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Entrepreneur profile

Andrew Housser

Co-CEO, Freedom Financial Network /

San Francisco Business Times

What it does: Consumer debt resolution services.

HQ: San Mateo.

2006 revenue: $17 million.

Number of employees: 240.

Year founded: 2002.

Source of startup capital: Personal funds, angel investors.

Background: Graduated from Stanford Business School with co-CEO Brad Stroh in 2002. Previously worked in investment banking and private equity.

Age: 34.

Residence: Woodside.

Web site:

Big picture

Reason for starting business: We got the bug of wanting to be on the entrepreneurial side of the table rather than investment side. One thing that was clear was that consumer debt was a problem, and had been for decades. We looked long and hard at the collection industry ... you have the biggest companies in the world -- banks, collectors, law firms -- all ganging up on the consumer, who has no advocate. We saw an opportunity.

Most difficult part of decision: In 2002, shortly after the dot-com bubble burst, it was difficult to get people to open their wallets. Through our network we were able to scare together funding.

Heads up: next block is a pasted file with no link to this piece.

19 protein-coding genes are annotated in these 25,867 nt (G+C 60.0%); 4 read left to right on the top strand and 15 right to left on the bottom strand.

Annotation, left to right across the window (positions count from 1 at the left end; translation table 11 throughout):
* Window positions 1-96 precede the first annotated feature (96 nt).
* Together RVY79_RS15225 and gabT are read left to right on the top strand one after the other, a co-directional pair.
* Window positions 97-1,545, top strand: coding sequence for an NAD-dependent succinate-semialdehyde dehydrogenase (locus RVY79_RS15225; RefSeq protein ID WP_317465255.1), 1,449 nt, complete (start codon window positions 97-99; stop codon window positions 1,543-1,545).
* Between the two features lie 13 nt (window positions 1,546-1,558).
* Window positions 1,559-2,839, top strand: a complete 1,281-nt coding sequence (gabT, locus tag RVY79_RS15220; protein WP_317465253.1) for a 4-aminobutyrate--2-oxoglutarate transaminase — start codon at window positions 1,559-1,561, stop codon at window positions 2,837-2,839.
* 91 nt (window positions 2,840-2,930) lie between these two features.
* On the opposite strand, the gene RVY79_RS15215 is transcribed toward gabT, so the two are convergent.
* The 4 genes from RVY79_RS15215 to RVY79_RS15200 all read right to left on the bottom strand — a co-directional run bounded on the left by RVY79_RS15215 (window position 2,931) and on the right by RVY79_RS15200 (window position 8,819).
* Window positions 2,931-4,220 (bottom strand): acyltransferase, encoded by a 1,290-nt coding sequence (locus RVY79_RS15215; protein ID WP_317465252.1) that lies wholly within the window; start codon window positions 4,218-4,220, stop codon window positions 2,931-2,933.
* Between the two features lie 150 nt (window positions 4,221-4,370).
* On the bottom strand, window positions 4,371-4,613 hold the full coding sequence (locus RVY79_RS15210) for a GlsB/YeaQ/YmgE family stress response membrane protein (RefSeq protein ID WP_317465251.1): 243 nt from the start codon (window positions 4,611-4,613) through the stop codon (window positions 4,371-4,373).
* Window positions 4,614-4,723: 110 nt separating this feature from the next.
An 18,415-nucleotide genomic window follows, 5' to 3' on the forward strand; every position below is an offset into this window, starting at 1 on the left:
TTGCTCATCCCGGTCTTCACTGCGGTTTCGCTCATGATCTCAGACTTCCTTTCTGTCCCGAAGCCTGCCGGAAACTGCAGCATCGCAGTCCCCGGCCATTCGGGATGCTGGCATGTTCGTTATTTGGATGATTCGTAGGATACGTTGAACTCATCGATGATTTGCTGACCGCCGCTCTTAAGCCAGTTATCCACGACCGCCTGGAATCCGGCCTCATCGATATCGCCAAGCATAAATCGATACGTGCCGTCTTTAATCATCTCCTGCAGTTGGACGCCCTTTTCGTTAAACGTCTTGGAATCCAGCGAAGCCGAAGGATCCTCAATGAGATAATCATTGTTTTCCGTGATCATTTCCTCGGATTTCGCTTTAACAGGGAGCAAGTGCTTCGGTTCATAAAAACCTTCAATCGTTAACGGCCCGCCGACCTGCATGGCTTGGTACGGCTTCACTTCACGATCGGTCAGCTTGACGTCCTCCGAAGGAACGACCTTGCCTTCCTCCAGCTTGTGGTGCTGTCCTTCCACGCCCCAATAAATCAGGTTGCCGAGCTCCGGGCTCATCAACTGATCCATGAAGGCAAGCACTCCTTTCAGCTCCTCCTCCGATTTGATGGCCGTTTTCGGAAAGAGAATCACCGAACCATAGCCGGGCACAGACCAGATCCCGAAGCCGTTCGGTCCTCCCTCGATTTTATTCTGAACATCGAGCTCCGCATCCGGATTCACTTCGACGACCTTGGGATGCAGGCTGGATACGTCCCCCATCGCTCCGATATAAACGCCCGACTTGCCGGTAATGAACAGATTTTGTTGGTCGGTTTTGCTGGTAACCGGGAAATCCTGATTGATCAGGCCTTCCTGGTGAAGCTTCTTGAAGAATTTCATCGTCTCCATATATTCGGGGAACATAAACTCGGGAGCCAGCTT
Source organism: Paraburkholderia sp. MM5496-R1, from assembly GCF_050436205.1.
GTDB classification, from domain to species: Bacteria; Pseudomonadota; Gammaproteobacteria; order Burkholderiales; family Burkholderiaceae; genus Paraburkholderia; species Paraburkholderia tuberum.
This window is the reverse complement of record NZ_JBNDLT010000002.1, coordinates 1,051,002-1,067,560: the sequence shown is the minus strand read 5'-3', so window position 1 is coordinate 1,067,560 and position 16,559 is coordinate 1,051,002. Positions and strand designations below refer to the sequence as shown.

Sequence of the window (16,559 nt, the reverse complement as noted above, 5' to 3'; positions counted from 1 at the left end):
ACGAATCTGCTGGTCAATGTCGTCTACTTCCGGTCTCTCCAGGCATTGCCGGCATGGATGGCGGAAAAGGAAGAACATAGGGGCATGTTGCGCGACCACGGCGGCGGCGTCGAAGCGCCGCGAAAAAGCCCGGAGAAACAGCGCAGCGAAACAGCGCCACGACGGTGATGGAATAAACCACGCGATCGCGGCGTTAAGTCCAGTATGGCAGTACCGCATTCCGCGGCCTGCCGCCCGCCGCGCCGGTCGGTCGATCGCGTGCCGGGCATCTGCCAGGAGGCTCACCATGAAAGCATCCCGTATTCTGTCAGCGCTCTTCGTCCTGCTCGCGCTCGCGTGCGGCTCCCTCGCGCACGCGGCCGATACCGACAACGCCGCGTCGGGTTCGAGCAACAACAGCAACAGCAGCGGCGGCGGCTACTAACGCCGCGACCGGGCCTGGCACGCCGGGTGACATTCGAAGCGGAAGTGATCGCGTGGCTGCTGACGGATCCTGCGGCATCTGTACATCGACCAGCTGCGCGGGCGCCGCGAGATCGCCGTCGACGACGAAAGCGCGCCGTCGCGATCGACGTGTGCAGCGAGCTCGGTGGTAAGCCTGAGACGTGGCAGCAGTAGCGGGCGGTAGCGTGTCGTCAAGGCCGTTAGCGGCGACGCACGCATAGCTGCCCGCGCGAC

Biggest plus of ownership: It's not always easy and it's not always fun, but I never have that feeling of not being happy about coming into work in the morning.

Biggest drawback: It's a lot of work.

Biggest misconception: How much value the idea was worth, versus the execution.

Biggest business strength: I've never been above doing anything that needed to get done.

Biggest business weakness: It's been a struggle for me to learn as a manager that sometimes logic and reality don't matter when you are dealing with employees -- perception is what matters. If employees perceive something to be unjust, even if it's not, logic and reason won't help you.

Biggest risk: Buying was a big risk. At the time, two years ago, it was a million-dollar purchase for us. It was a lot of capital; a large percentage of the cash we had on hand. It needed to be successful in order to justify that purchase price. It has.

Biggest mistake: In our early days we kept at least one or two people on for longer than we should have.

Smartest move: Investing in great managers.

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